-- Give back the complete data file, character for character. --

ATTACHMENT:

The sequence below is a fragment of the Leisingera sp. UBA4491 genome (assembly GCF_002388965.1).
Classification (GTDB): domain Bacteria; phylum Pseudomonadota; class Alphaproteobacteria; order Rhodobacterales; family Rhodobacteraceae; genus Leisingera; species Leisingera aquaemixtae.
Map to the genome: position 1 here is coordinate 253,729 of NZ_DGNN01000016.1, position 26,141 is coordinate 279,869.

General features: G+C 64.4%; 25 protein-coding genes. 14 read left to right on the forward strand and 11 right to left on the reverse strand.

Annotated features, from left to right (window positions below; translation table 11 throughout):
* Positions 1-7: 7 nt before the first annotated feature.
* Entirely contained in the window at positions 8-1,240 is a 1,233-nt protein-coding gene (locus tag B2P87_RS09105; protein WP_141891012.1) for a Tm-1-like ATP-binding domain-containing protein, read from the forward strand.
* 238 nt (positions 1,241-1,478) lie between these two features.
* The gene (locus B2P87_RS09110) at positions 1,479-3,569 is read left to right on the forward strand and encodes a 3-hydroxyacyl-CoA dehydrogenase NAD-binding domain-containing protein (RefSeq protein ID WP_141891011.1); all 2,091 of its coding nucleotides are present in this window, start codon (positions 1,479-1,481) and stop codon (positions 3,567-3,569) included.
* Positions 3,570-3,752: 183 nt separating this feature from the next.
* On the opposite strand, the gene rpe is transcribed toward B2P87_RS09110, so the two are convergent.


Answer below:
The sequence below is a fragment of the Leisingera sp. UBA4491 genome (assembly GCF_002388965.1).
Classification (GTDB): domain Bacteria; phylum Pseudomonadota; class Alphaproteobacteria; order Rhodobacterales; family Rhodobacteraceae; genus Leisingera; species Leisingera aquaemixtae.
Map to the genome: position 1 here is coordinate 253,729 of NZ_DGNN01000016.1, position 26,141 is coordinate 279,869.

General features: G+C 64.4%; 25 protein-coding genes. 14 read left to right on the forward strand and 11 right to left on the reverse strand.

Annotated features, from left to right (window positions below; translation table 11 throughout):
* Positions 1-7: 7 nt before the first annotated feature.
* Entirely contained in the window at positions 8-1,240 is a 1,233-nt protein-coding gene (locus tag B2P87_RS09105; protein WP_141891012.1) for a Tm-1-like ATP-binding domain-containing protein, read from the forward strand.
* 238 nt (positions 1,241-1,478) lie between these two features.
* The gene (locus B2P87_RS09110) at positions 1,479-3,569 is read left to right on the forward strand and encodes a 3-hydroxyacyl-CoA dehydrogenase NAD-binding domain-containing protein (RefSeq protein ID WP_141891011.1); all 2,091 of its coding nucleotides are present in this window, start codon (positions 1,479-1,481) and stop codon (positions 3,567-3,569) included.
* Positions 3,570-3,752: 183 nt separating this feature from the next.
* On the opposite strand, the gene rpe is transcribed toward B2P87_RS09110, so the two are convergent.